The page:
For a lot of people, discovering something new that they didn't know about is part of the enjoyment of reading. If you know exactly what you want, you can order it from Amazon. If you don't know exactly which title, but you are looking for something in a certain genre that you enjoy, or by an author you like, a real-live bookseller can help you find something interesting. This works better for fiction than it would for reference or technical books, but the decline of the large-scale bookstores means that this sort of personal advice will become unavailable to large segments of the population. You can't exactly go look at the table full of new non-fiction or trade paperbacks, pick one up and leaf through the pages, and if you like it, use your 30% off coupon and take it home with you today, if you're sitting in front of your Mac logged in to Amazon.(OK, I know Amazon has this great algorithm for predicting what you'll like based on what you and others have purchased, and you can download and read an e-book immediately, but see my comment about mom's basement, again, and there's this thing about actual books versus having to read it on a gadget.)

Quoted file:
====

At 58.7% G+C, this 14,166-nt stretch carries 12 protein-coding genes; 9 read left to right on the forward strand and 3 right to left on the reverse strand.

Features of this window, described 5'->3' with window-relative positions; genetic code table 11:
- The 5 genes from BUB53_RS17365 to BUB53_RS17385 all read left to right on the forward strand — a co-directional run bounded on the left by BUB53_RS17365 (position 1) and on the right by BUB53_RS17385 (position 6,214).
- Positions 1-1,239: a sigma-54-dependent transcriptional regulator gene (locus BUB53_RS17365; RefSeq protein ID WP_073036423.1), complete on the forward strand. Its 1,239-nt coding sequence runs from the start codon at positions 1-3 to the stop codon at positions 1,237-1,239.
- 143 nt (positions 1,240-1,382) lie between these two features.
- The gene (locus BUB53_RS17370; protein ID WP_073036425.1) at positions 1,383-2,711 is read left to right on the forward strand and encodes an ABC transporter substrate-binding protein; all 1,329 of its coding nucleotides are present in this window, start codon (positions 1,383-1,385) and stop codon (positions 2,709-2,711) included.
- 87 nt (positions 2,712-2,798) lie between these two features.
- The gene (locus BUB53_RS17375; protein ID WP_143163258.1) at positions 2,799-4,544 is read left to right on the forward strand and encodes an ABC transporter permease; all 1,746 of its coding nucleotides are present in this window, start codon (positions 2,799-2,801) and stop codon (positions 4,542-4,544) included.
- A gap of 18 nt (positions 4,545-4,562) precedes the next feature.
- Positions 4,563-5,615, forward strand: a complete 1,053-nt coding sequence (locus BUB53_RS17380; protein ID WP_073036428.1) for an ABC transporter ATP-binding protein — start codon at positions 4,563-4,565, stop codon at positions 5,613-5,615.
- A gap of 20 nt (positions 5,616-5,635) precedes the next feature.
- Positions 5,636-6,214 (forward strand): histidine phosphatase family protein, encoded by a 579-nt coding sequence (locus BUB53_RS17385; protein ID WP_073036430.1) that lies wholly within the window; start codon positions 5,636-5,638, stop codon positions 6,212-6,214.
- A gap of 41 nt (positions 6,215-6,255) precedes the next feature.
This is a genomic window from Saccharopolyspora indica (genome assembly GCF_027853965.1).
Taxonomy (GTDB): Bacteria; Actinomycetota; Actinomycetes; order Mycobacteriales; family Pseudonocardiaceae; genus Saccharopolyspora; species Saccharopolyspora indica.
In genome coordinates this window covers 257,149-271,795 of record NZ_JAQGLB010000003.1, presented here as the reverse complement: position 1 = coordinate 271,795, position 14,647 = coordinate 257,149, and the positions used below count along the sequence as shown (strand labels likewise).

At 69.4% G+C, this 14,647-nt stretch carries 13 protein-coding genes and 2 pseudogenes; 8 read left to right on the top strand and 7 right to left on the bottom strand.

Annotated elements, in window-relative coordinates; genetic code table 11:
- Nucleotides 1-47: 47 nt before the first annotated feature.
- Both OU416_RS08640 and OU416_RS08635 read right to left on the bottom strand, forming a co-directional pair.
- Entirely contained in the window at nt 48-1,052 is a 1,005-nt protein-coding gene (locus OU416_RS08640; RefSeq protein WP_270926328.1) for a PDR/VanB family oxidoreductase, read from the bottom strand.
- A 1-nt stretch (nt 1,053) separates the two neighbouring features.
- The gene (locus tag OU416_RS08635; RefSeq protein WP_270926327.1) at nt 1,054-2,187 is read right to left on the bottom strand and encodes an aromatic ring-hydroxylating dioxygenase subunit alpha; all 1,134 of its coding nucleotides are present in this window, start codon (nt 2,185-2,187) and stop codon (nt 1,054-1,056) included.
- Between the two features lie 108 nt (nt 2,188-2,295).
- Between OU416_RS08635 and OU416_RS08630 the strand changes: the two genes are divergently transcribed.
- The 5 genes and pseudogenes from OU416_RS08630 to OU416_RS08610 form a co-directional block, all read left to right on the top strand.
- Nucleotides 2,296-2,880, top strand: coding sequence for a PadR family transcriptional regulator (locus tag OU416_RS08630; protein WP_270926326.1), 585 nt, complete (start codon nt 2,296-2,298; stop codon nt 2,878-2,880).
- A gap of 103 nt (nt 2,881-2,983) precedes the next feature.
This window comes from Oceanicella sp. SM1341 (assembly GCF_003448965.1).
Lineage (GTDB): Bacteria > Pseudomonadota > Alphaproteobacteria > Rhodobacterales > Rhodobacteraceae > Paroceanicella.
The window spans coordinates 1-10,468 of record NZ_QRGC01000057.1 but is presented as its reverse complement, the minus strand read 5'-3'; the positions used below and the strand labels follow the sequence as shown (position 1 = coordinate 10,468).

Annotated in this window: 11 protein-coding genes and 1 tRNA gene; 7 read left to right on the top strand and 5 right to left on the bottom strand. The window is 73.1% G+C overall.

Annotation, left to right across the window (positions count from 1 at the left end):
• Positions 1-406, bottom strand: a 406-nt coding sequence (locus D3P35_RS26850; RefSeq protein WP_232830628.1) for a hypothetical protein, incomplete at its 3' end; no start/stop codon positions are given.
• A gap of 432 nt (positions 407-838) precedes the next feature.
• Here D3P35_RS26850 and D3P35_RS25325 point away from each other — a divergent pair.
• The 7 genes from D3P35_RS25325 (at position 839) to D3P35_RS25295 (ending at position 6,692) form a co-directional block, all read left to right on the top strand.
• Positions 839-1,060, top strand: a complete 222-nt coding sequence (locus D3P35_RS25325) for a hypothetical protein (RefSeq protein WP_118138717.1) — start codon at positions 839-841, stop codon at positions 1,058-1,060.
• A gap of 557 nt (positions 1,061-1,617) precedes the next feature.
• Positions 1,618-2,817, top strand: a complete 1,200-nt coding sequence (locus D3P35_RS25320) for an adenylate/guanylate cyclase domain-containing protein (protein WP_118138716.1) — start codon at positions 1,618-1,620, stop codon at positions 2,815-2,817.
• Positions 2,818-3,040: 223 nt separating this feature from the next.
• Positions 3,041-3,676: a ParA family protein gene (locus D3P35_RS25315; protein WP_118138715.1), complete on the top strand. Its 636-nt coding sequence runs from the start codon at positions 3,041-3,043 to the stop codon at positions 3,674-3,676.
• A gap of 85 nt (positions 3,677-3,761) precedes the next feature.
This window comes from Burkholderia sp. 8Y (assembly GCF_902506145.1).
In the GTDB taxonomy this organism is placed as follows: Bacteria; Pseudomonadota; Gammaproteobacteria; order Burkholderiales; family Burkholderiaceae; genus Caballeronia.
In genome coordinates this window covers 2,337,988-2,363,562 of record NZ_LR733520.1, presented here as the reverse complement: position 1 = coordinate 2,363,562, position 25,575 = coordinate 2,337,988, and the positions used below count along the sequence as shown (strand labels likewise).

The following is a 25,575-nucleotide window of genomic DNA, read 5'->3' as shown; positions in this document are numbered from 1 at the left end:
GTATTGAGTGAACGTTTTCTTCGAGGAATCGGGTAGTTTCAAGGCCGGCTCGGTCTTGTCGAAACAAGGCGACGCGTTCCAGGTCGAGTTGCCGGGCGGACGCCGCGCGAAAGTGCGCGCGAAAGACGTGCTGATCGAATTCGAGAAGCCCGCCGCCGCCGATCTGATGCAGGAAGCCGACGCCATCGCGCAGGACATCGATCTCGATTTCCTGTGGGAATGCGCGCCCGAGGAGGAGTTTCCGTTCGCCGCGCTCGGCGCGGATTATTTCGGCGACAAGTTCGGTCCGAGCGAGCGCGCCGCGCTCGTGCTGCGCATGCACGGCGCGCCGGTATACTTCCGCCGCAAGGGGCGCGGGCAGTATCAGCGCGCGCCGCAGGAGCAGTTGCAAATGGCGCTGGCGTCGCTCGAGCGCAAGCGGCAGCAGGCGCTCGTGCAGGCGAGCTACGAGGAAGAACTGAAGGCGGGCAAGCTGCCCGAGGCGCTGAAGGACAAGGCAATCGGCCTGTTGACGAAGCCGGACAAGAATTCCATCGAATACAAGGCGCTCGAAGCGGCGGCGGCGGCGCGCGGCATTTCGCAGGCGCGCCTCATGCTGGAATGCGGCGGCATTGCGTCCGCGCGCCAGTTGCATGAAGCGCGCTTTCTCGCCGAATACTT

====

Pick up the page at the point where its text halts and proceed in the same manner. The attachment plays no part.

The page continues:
Wal-Mart is the cause of the decline and fall of small town commerce. Time after time it's been shown that when Wal-Mart builds a store on the outskirts of a small town, business in that town dries up, the jobs at these stores go away (to be replaced by part-time employment at said Wal-Mart), and the money that people would have spent at locally-owned and operated shops goes out of town. All to save a few cents on light bulbs or pickles. (Even big cities are seeing the same thing.) When the town dries up and blows away because there's no way to make a living there anymore, Wal-Mart closes up shop too (another article), and moves on to conquer the next small town. Much has been written about the aggressive tactics that Wal-Mart uses to exact the lowest prices from its suppliers, many of which have had to move US jobs overseas in order to meet these demands, or have even gone out of business because they could not continue to sell goods to Wal-Mart at a loss.
To turn the subject back to books, Wal-Mart happens to also be one of the largest book and music retailers, and they are known to censor what they sell, to the point of requiring publishers to provide expurgated versions of books and CDs. (Maybe it's a good thing we have Amazon, then.)